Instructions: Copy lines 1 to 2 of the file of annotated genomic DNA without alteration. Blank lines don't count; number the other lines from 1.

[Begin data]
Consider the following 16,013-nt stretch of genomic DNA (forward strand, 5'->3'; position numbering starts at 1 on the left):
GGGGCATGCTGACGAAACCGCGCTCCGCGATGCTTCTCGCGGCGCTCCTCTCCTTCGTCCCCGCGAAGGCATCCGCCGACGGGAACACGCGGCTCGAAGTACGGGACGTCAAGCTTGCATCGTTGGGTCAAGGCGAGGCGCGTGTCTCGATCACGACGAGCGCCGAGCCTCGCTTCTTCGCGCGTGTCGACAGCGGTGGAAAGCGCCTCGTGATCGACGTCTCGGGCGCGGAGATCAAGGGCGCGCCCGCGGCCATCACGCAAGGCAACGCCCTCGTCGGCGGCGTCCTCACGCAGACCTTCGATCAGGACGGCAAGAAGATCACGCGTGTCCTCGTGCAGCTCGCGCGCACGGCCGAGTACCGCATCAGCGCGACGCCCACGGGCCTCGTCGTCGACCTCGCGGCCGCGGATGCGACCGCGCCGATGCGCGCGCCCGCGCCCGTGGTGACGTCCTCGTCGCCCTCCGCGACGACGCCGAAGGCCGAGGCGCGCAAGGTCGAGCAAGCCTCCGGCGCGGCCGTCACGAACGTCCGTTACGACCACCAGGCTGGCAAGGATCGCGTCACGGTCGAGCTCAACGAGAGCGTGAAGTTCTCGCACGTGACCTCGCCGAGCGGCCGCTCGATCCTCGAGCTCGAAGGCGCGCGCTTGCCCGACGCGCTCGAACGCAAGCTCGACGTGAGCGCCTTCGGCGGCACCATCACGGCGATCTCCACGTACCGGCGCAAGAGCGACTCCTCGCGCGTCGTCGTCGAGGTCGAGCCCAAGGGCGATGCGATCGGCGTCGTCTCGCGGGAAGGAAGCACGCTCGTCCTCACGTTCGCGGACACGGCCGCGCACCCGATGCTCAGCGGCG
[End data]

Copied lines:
Consider the following 16,013-nt stretch of genomic DNA (forward strand, 5'->3'; position numbering starts at 1 on the left):
GGGGCATGCTGACGAAACCGCGCTCCGCGATGCTTCTCGCGGCGCTCCTCTCCTTCGTCCCCGCGAAGGCATCCGCCGACGGGAACACGCGGCTCGAAGTACGGGACGTCAAGCTTGCATCGTTGGGTCAAGGCGAGGCGCGTGTCTCGATCACGACGAGCGCCGAGCCTCGCTTCTTCGCGCGTGTCGACAGCGGTGGAAAGCGCCTCGTGATCGACGTCTCGGGCGCGGAGATCAAGGGCGCGCCCGCGGCCATCACGCAAGGCAACGCCCTCGTCGGCGGCGTCCTCACGCAGACCTTCGATCAGGACGGCAAGAAGATCACGCGTGTCCTCGTGCAGCTCGCGCGCACGGCCGAGTACCGCATCAGCGCGACGCCCACGGGCCTCGTCGTCGACCTCGCGGCCGCGGATGCGACCGCGCCGATGCGCGCGCCCGCGCCCGTGGTGACGTCCTCGTCGCCCTCCGCGACGACGCCGAAGGCCGAGGCGCGCAAGGTCGAGCAAGCCTCCGGCGCGGCCGTCACGAACGTCCGTTACGACCACCAGGCTGGCAAGGATCGCGTCACGGTCGAGCTCAACGAGAGCGTGAAGTTCTCGCACGTGACCTCGCCGAGCGGCCGCTCGATCCTCGAGCTCGAAGGCGCGCGCTTGCCCGACGCGCTCGAACGCAAGCTCGACGTGAGCGCCTTCGGCGGCACCATCACGGCGATCTCCACGTACCGGCGCAAGAGCGACTCCTCGCGCGTCGTCGTCGAGGTCGAGCCCAAGGGCGATGCGATCGGCGTCGTCTCGCGGGAAGGAAGCACGCTCGTCCTCACGTTCGCGGACACGGCCGCGCACCCGATGCTCAGCGGCG